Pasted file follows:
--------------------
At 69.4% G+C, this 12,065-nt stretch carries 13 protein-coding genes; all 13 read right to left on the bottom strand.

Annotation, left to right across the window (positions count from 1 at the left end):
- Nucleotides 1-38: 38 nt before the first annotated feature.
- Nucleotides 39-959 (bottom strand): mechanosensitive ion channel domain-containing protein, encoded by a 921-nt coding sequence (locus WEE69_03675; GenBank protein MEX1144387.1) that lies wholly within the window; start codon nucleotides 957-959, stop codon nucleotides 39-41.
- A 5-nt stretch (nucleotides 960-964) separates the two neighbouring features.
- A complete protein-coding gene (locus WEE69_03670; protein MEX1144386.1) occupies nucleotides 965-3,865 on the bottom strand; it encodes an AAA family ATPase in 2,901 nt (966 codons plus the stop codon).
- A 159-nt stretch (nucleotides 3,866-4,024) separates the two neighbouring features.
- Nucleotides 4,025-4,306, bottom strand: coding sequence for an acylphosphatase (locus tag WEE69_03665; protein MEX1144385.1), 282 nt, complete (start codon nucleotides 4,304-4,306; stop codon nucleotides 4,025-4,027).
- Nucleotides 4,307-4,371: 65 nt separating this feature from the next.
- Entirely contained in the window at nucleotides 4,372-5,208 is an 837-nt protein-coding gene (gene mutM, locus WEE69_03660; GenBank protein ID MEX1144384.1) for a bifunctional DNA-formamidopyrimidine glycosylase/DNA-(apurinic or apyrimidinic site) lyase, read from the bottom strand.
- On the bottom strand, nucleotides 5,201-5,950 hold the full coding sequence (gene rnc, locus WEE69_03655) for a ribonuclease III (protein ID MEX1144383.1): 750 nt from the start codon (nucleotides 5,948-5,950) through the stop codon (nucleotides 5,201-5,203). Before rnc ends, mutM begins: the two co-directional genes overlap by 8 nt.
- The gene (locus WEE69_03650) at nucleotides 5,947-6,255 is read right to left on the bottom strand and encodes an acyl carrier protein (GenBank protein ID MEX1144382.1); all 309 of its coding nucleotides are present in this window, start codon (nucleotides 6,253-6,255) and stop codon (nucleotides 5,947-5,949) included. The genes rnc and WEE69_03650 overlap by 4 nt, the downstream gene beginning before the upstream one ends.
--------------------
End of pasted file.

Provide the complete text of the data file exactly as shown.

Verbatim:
At 69.4% G+C, this 12,065-nt stretch carries 13 protein-coding genes; all 13 read right to left on the bottom strand.

Annotation, left to right across the window (positions count from 1 at the left end):
- Nucleotides 1-38: 38 nt before the first annotated feature.
- Nucleotides 39-959 (bottom strand): mechanosensitive ion channel domain-containing protein, encoded by a 921-nt coding sequence (locus WEE69_03675; GenBank protein MEX1144387.1) that lies wholly within the window; start codon nucleotides 957-959, stop codon nucleotides 39-41.
- A 5-nt stretch (nucleotides 960-964) separates the two neighbouring features.
- A complete protein-coding gene (locus WEE69_03670; protein MEX1144386.1) occupies nucleotides 965-3,865 on the bottom strand; it encodes an AAA family ATPase in 2,901 nt (966 codons plus the stop codon).
- A 159-nt stretch (nucleotides 3,866-4,024) separates the two neighbouring features.
- Nucleotides 4,025-4,306, bottom strand: coding sequence for an acylphosphatase (locus tag WEE69_03665; protein MEX1144385.1), 282 nt, complete (start codon nucleotides 4,304-4,306; stop codon nucleotides 4,025-4,027).
- Nucleotides 4,307-4,371: 65 nt separating this feature from the next.
- Entirely contained in the window at nucleotides 4,372-5,208 is an 837-nt protein-coding gene (gene mutM, locus WEE69_03660; GenBank protein ID MEX1144384.1) for a bifunctional DNA-formamidopyrimidine glycosylase/DNA-(apurinic or apyrimidinic site) lyase, read from the bottom strand.
- On the bottom strand, nucleotides 5,201-5,950 hold the full coding sequence (gene rnc, locus WEE69_03655) for a ribonuclease III (protein ID MEX1144383.1): 750 nt from the start codon (nucleotides 5,948-5,950) through the stop codon (nucleotides 5,201-5,203). Before rnc ends, mutM begins: the two co-directional genes overlap by 8 nt.
- The gene (locus WEE69_03650) at nucleotides 5,947-6,255 is read right to left on the bottom strand and encodes an acyl carrier protein (GenBank protein ID MEX1144382.1); all 309 of its coding nucleotides are present in this window, start codon (nucleotides 6,253-6,255) and stop codon (nucleotides 5,947-5,949) included. The genes rnc and WEE69_03650 overlap by 4 nt, the downstream gene beginning before the upstream one ends.